Friday, August 26, 2005

Making the Bladder, Gladder

Rejoice and sing out; my son is potty trained! He now has the ability and interest to tell us when he has to relieve himself. If this seems silly to you, come talk to me after your child is three.

Truth be told, I loved diapers. Unless an odor prompted you to change the things, you could go hours without having to think about it. Naps were the perfect time to say, “Oh, I guess I should change this four pound urine sack.”

For the past three months, day care has been practicing the art of bladder control. Their timely regiments are as precise as a drum corps. When Corey was at home, his moms would follow similar practices and the instruction continued, encouraging all the proper actions.

But come to Daddy & Pop-pop’s house for the weekend and everything would be lost and revert back to the beginning. We truly were disastrous in the art of toilet-training.

First, let me just say that kiddie underwear is awesome in the fact that they have characters all over them. When he comes over, his duffle bag contains Shrek, Buzz & Woody and Nemo under shorts. The kid even has his own boxers!

The first weekend at our house, we practiced with underwear, and the adventure lasted a whole 4 minutes. I was groggy, changed him out of his night-time diaper and brought him downstairs. “Do you have to pee?” I asked.

“No,” he said. (Good enough for me.) “Okay, go ahead and play with toys while daddy gets coffee.”

(Count with me the 45 seconds it took until yells came from the living room.)

“Daddy, I go pee-pee.”

Smack dab in the middle of the living carpet, was the off-yellow circle beginning to increase in diameter. Mentally, I make note that we’ll need another set of matching leather ottomans to cover yet another spot on the rug.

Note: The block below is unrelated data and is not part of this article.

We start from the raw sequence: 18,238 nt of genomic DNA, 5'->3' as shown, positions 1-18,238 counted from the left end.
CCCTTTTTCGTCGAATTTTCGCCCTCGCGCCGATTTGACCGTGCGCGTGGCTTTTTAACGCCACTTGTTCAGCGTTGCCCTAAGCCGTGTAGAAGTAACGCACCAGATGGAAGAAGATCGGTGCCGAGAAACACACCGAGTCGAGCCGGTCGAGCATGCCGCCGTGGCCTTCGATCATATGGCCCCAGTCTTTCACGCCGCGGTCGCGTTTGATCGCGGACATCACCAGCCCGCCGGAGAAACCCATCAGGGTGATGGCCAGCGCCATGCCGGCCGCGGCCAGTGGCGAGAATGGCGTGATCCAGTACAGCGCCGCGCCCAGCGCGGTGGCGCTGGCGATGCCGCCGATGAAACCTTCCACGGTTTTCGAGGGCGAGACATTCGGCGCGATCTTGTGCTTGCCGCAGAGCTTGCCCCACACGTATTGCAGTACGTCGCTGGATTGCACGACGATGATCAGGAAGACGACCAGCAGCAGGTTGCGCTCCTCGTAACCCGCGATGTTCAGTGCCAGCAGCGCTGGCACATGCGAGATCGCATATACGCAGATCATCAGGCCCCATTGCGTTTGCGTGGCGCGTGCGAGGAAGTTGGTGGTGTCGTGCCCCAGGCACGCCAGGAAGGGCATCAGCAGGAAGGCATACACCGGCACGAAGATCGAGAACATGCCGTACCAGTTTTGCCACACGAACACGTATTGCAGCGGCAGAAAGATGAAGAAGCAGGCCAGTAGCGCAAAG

Day one was awful. We’d ask him to pee but he wouldn’t want to. Then I came up with the brilliant idea that I would have him watch me go and like tom Sawyer, that would encourage him. That worked well until at one point, Larry noticed Corey was fidgeting.

“Corey, want to watch daddy go pee pee?” he offers.

I look over panicked. “Um, daddy doesn’t need to pee pee. In fact, daddy couldn’t squeeze a drop of liquid out if he tried.” Trust me when I say that passing a kidney stone would have been easier than what attempted.

Of the seven pair of underwear that were packed, we managed to use six by dinnertime. It is important to explain that ‘boy parts’ need to be aimed, not just taken for granted that they are always pointing in the ideal direction. I’ve learned to appreciate that once tiny gap between the bowl and the toilet seats. You’d be amazed how an accurate aim can soak a pair of jeans and Bob the Builder boxer/briefs.

It also seems that communication regarding the amount of beverages consumed is crucial between parents. We literally flooded this poor kid with liquid that was releasing at record speeds.

So on day two, we set kitchen timers to remind us; one hour if drinking, two if not. It was the Paul Revere of potty-training. Buzzers went off constantly. The system worked well and the kid stayed dry. Though it left others confused.

Late in the afternoon, the familiar ‘buzz’ rang through the kitchen.

“Corey, time for pottie,” announced Larry. At once, I realized how Pavlovian our lives had become.

I looked over in despair. “Sweetie, that’s actually the chicken. It’s done.”

Sunday, August 21, 2005

This past weekend, Larry and I went to go see March of the Penguins. If you haven’t seen it, I’d highly recommend the film. It’s your typical National Geographic nature movie, but it was interesting and well-done.